Organizational Forms and National Institutions
Edited by Marcela Miozzo and Damian Grimshaw
Chapter 4: Modularity and Innovation in Knowledge Intensive Business Services: IT Outsourcing in Germany and the UK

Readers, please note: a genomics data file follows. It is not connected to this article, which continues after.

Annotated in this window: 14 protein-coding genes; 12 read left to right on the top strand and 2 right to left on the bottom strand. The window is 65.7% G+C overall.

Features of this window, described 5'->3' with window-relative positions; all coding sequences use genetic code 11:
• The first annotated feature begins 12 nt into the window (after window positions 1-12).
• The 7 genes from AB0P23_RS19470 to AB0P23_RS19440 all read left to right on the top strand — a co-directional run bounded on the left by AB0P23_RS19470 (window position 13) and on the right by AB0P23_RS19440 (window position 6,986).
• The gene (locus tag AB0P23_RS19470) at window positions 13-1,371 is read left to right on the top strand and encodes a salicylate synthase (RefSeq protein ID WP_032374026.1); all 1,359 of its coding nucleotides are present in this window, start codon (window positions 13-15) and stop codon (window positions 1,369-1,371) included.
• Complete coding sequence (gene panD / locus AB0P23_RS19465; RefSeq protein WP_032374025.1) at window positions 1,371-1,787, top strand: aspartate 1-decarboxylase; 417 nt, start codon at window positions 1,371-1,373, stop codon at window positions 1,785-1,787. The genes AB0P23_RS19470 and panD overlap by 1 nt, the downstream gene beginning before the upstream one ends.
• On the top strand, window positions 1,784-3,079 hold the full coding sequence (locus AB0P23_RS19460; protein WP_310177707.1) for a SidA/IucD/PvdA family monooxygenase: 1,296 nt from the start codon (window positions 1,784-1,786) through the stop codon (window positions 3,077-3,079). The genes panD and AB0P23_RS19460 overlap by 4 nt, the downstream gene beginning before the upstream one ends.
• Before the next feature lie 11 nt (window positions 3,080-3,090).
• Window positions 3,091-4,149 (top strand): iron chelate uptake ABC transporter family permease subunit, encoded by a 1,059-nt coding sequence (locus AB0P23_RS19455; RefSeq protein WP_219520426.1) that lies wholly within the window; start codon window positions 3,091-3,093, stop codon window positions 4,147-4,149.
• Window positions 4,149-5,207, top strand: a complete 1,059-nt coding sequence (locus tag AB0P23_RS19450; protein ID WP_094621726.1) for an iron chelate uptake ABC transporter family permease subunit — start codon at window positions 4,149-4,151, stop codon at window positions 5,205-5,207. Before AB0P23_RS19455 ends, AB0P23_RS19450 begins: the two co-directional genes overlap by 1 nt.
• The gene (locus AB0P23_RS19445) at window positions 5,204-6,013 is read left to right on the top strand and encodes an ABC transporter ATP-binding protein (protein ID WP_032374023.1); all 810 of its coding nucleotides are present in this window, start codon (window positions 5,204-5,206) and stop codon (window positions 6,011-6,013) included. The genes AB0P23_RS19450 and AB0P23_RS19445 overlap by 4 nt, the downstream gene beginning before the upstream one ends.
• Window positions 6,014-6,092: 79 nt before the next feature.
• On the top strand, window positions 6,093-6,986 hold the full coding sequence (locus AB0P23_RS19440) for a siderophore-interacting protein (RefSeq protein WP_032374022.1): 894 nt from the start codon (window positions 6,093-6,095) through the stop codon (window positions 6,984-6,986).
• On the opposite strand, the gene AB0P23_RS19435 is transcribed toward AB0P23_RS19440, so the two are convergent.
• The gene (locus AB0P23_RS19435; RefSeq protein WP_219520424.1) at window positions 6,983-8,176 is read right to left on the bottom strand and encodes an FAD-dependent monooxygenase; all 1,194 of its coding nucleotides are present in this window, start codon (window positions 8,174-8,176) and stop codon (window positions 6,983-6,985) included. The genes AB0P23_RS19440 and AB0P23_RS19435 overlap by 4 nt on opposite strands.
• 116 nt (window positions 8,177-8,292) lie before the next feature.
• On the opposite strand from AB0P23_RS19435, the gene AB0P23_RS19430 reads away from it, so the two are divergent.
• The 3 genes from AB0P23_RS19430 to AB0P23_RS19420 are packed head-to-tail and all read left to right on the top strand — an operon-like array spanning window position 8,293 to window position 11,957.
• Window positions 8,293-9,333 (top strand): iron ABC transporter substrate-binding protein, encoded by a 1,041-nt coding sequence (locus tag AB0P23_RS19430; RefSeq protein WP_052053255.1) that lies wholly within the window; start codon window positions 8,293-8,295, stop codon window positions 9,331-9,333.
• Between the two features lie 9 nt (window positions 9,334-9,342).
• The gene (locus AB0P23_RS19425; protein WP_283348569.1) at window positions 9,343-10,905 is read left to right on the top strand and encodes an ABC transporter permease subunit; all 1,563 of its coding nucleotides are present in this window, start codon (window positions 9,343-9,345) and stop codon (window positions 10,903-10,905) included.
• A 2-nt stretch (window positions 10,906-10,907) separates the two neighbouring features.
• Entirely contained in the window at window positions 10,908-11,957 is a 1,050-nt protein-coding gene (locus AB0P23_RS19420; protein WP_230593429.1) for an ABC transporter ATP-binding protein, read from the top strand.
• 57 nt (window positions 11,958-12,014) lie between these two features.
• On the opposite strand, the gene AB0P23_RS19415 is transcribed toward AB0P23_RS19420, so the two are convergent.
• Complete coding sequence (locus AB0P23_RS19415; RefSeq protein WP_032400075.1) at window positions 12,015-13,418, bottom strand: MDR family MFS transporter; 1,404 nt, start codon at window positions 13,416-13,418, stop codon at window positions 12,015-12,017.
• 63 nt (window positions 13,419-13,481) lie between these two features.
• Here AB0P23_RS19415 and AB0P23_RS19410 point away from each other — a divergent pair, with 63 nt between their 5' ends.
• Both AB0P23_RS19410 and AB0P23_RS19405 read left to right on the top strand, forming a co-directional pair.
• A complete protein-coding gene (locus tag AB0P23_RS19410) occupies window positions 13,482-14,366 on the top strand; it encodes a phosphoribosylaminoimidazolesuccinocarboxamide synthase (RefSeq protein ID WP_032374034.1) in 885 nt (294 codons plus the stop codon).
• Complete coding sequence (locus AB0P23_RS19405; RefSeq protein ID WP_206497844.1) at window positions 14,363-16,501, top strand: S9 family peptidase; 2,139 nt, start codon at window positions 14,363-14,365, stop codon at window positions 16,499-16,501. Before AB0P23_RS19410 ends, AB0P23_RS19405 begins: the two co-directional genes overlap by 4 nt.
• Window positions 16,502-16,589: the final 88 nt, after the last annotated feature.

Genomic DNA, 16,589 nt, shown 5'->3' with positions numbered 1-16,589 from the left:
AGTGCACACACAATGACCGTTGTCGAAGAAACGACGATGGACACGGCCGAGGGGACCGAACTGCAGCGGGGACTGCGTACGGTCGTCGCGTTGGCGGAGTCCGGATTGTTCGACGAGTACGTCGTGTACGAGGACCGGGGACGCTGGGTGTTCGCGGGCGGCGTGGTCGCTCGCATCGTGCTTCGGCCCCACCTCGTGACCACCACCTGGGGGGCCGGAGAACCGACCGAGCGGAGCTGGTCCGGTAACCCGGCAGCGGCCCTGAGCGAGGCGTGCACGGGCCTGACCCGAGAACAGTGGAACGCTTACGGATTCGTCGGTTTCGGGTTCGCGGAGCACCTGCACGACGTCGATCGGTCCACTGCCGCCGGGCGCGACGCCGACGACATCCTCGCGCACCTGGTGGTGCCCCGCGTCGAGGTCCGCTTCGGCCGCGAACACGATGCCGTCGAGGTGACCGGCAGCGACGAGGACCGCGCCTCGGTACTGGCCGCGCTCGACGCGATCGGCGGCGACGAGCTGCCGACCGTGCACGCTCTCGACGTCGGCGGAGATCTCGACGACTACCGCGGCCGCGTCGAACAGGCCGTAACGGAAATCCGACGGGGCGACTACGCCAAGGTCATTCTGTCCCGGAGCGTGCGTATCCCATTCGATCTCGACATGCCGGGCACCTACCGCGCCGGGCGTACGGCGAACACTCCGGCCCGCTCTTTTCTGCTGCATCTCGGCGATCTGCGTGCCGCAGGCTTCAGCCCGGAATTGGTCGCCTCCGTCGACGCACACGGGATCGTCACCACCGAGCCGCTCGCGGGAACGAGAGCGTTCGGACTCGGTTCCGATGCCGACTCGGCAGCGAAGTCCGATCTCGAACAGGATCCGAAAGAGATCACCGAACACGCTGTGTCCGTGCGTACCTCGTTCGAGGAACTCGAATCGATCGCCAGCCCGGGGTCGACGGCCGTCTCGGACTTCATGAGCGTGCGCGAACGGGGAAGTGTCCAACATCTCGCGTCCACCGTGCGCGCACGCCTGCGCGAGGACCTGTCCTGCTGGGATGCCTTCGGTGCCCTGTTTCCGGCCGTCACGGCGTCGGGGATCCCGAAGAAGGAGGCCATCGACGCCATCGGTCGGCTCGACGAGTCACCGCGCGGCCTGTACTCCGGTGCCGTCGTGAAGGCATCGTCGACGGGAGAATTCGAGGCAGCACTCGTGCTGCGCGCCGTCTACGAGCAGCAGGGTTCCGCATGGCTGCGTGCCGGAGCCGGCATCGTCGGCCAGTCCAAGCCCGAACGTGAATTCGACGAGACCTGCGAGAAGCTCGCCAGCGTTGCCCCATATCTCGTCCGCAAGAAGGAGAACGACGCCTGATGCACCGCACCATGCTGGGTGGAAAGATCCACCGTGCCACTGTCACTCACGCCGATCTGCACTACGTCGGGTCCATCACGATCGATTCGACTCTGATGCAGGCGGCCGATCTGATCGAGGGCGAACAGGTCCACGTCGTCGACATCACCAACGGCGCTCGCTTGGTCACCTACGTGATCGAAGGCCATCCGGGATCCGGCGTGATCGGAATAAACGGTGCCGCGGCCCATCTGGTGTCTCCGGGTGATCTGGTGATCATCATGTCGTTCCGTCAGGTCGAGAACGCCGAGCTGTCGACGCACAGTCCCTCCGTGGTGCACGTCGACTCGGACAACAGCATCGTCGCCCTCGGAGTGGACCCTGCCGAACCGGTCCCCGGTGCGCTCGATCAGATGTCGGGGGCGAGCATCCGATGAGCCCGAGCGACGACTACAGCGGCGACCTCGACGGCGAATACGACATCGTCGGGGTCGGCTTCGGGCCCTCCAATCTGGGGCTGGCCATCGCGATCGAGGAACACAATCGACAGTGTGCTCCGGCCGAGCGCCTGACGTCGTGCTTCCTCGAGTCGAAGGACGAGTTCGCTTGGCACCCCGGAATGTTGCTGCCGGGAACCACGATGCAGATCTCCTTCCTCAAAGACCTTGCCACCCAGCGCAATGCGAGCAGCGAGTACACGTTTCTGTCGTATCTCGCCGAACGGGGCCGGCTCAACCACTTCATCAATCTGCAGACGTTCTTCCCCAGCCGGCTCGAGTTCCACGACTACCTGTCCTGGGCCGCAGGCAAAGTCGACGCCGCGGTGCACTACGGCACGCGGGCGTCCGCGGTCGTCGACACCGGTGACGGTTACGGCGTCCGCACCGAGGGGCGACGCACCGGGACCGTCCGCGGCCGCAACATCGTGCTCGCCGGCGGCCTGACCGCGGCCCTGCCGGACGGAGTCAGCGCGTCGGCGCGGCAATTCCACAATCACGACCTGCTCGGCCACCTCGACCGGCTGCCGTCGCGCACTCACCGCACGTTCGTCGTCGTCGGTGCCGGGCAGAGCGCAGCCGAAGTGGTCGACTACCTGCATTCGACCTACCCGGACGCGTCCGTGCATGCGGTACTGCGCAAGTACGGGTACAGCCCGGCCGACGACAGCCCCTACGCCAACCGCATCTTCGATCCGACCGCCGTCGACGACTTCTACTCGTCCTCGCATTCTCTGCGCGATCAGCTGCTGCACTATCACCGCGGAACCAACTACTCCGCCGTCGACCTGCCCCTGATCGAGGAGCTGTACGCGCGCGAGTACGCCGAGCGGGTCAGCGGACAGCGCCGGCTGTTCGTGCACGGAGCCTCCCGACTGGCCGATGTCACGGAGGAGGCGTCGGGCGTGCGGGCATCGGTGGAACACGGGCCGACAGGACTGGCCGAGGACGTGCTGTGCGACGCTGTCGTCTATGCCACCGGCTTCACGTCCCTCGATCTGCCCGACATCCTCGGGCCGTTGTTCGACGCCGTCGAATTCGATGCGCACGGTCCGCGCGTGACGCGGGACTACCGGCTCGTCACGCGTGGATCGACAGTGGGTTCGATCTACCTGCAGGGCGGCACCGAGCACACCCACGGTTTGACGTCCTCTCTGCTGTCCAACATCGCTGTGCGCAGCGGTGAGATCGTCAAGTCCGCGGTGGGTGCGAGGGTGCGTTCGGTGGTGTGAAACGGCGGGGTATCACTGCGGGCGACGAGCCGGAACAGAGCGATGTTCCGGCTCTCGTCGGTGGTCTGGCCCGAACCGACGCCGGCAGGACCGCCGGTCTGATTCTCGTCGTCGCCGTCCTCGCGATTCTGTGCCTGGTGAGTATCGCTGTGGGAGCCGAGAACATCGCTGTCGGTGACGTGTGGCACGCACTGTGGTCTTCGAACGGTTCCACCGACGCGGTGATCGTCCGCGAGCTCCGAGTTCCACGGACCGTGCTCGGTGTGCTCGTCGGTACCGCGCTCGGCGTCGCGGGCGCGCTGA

Marcela Miozzo and Damian Grimshaw INTRODUCTION Although IT outsourcing has been an accepted business practice since the 1980s, it has shown remarkable growth in recent years and has been the engine of growth for the software and computer services sector. Its nature, however, has changed dramatically. IT outsourcing has matured from a commodity service to ‘risk/rewards’ partnerships. In several countries (such as the UK, the USA and Germany), large contracts (‘mega-outsourcing’) have been agreed between a small number of multinational computer services suppliers and large client organizations, including central and local governments and large services and manufacturing ﬁrms. Many of these contracts are seen as having a number of problems, including excess fees, declining services, inability to adapt to changing business and technology needs, loss of power to monopoly suppliers and inability of the clients to manage the interface with the suppliers (Lacity and Hirschheim 1995; Lacity and Willcocks 2001; Willcocks and Fitzgerald 1994a). However, and despite the above problems, large-scale IT outsourcing is still continuing. One of the problems in explaining the continuity of large-scale IT outsourcing is that existing studies apply theoretical approaches which oﬀer limited explanatory power. For example, it is argued that ﬁrms externalize their IT activities because they can either save on costs/risks (the transaction cost perspective) or focus on their core competences (Lacity et al. 1994a). Little attention has been paid to wider changes in production systems. Indeed, while there have been a number of contributions examining the nature and impact of IT...
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